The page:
• FTC asked to consider utility's renewable claims

    Yesterday

    MONTPELIER, Vt. (AP) — A group of four environmentalists on Monday asked the Federal Trade Commission to determine if Vermont's largest electric utility is making deceptive claims about some of the renewable energy it produces. In their petition, the environmentalists say Green Mountain Power claims its customers are getting some of their electricity from renewable sources such as ridgeline wind turbines, but then sells the rights to the renewable energy claim to other utilities while still telling Vermont customers they are using renewable power.

  • Duke Energy to spend $500M for more solar power

    Yesterday

    RALEIGH, N.C. (AP) — Duke Energy plans to invest $500 million in solar power to meet North Carolina's requirement that more of its electricity come from renewable energy, the country's largest electricity company said Monday. The Charlotte-based company said it will build three generating facilities of its own and buy power from five other facilities built by investors in order to meet its requirement that renewables produce 6 percent of its 2015 retail sales. The new solar arrays will produce 278 megawatts of electricity, the company said. "That's why we're doing this, for renewable portfolio standard requirements," said Rob Caldwell. Duke Energy's vice president of renewable generation development.

  • Chafee sees state as future leader in wind energy

    Yesterday

    PROVIDENCE, R.I. (AP) — Rhode Island will have a major role to play in the offshore wind industry, even though a developer chose to use a Massachusetts port to build a large wind farm, Gov. Lincoln Chafee said Monday. Rhode Island officials had hoped Cape Wind would use New Bedford, Massachusetts, and Rhode Island's Quonset Point for the staging and construction of a proposed 130-turbine wind farm off the coast of Cape Cod, bringing jobs and economic activity to both states. Cape Wind announced Friday it had signed a lease agreement with Massachusetts. Chafee said Cape Wind will likely need support in Rhode Island for its projects.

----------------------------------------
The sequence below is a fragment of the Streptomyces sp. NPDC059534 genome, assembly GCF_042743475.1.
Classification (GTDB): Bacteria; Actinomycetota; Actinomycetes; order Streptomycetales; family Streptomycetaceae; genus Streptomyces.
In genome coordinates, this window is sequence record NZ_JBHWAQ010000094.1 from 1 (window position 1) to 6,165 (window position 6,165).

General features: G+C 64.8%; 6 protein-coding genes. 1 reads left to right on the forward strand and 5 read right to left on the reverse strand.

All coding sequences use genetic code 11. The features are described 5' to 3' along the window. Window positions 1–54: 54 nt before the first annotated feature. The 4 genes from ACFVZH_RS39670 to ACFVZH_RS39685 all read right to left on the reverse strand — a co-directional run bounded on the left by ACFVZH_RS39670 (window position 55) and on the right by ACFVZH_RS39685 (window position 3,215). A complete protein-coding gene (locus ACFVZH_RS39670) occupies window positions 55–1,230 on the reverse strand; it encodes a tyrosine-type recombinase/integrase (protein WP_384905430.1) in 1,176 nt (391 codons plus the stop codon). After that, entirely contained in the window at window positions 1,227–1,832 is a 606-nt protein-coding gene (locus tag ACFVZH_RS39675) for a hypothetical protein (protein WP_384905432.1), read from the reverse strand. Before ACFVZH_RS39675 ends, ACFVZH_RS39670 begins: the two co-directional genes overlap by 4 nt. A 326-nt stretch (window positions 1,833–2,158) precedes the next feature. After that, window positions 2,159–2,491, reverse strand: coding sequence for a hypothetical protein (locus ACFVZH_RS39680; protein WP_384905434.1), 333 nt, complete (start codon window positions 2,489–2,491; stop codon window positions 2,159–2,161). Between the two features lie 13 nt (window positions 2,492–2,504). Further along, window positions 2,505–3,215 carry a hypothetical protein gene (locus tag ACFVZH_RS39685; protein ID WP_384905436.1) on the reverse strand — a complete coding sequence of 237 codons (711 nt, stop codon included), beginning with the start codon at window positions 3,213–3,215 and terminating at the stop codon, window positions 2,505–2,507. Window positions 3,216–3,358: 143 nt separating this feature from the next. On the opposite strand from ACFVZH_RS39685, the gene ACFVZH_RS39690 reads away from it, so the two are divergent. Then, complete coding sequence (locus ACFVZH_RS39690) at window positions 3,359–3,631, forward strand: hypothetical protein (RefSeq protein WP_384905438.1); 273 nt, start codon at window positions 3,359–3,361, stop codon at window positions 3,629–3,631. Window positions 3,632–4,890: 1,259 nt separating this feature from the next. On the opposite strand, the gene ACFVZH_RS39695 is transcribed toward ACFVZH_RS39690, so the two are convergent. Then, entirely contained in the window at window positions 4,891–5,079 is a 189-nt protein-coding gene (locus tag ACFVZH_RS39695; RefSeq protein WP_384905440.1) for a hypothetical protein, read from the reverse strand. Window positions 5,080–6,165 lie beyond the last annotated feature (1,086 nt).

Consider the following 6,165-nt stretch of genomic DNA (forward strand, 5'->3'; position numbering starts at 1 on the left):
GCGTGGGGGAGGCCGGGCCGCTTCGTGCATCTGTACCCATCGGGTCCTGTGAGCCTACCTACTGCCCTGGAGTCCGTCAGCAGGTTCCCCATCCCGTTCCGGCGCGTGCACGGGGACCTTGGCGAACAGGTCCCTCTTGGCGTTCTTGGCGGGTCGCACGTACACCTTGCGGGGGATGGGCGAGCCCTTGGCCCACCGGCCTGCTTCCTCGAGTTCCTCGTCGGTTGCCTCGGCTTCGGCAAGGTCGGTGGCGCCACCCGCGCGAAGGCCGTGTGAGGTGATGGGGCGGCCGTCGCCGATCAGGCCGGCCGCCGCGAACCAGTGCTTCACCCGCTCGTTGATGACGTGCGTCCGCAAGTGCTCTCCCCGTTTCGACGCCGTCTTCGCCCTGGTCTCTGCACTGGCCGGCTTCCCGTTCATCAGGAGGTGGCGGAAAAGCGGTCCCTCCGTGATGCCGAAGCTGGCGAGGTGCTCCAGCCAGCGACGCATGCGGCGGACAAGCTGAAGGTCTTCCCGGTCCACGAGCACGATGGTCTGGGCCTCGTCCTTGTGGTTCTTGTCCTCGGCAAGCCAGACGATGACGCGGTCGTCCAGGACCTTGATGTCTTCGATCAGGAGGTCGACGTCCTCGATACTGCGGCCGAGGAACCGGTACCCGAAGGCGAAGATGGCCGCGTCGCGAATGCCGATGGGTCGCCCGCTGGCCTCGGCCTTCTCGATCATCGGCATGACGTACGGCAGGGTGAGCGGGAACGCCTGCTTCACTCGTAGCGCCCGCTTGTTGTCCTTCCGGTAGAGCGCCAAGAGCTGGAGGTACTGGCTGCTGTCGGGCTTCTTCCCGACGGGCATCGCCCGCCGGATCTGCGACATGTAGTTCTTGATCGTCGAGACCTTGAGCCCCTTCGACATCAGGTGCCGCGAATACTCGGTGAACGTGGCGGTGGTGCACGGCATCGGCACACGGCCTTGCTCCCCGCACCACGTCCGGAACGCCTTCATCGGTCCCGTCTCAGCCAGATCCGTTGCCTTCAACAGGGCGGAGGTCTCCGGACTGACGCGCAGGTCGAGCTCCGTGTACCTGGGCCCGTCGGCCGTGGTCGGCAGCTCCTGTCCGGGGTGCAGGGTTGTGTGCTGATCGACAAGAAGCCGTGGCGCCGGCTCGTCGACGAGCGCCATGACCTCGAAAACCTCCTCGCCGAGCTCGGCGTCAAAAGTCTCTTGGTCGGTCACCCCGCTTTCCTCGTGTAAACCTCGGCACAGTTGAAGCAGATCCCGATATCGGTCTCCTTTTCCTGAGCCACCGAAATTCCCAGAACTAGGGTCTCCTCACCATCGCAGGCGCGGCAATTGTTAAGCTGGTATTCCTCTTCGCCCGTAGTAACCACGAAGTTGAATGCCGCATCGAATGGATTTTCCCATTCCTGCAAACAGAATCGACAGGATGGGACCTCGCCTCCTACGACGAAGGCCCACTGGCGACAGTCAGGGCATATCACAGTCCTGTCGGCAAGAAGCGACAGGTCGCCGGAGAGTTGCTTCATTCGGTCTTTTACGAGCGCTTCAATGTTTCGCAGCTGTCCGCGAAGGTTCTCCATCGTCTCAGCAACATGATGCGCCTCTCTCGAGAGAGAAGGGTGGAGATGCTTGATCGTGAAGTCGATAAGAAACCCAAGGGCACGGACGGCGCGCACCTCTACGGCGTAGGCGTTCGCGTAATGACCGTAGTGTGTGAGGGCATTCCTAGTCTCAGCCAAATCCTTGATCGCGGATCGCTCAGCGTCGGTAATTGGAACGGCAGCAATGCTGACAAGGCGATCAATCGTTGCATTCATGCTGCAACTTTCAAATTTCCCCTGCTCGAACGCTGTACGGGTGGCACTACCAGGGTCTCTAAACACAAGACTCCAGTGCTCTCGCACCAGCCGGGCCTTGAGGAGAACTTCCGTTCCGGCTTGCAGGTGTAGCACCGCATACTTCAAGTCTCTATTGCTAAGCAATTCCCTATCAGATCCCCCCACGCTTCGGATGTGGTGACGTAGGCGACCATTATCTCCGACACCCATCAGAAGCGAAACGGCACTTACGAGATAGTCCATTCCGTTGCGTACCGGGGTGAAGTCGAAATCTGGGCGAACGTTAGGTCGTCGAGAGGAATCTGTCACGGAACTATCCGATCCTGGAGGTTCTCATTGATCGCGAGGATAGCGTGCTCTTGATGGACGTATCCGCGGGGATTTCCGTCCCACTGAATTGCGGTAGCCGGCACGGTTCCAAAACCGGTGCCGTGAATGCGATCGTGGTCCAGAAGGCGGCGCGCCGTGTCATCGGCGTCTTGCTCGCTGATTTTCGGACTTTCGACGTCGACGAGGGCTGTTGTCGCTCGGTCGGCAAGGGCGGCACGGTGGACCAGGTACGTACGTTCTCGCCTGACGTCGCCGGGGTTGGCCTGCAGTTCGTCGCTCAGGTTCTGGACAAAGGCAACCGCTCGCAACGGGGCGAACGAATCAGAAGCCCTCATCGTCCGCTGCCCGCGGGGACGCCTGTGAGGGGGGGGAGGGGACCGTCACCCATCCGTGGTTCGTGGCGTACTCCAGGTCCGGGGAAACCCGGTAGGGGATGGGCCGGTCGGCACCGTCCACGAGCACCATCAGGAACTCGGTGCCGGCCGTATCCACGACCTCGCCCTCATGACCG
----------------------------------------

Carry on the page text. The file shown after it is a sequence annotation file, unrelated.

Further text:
• Reid putting political muscle behind Tennant bid

    Yesterday

    CHARLESTON, W.Va. (AP) — U.S. Senate Majority Leader Harry Reid has given West Virginia Democratic Senate hopeful Natalie Tennant a fundraising lift. Reid headlined a Tennant fundraiser Friday afternoon in New York City, according to an invitation obtained by The Associated Press. Tennant campaign spokeswoman Jennifer Donohue confirmed Reid attended the event. Reid's office didn't respond to a call and email for comment. Tennant, West Virginia's secretary of state, has repeatedly declined to say if she'd support Reid, D-Nevada, as the Senate's leader. The fundraiser is the most outward support Reid has lent Tennant, who is considered an underdog against GOP U.S. Rep. Shelley Moore Capito.

  • Durbin's views on issues as he faces re-election

    Yesterday

    CHICAGO (AP) — U.S. Sen. Dick Durbin, a Democrat seeking his fourth U.S. Senate term against Illinois Sen. Jim Oberweis in November, sat down with The Associated Press for a wide-ranging interview about the campaign. Here are excerpts of what he said and his stands on the issues: ILLINOIS ECONOMY Durbin said Democrats have tried to turn the economy around after the policies of former Republican President George W. Bush led the U.S. into recession, and argued that they've had "good luck" making progress. He acknowledged, however, that Illinois' unemployment rate remains higher than most of the country. "In Illinois we still have a ways to go. We need to create more jobs. And I think we're on that track. We're moving i